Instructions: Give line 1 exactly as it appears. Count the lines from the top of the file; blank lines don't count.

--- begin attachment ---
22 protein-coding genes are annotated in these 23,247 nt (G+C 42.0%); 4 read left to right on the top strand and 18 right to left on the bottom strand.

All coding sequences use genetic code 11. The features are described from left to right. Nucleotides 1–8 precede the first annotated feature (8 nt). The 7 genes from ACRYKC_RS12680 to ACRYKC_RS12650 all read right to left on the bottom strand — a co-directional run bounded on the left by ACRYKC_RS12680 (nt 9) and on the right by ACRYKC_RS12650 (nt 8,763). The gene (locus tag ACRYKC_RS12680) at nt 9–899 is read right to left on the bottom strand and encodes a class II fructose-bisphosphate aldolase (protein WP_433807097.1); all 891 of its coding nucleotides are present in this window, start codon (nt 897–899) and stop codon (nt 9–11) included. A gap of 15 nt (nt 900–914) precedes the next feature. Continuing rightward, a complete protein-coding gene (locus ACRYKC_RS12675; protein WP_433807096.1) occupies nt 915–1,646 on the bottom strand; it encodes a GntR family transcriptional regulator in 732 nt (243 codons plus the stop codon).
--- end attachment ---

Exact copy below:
22 protein-coding genes are annotated in these 23,247 nt (G+C 42.0%); 4 read left to right on the top strand and 18 right to left on the bottom strand.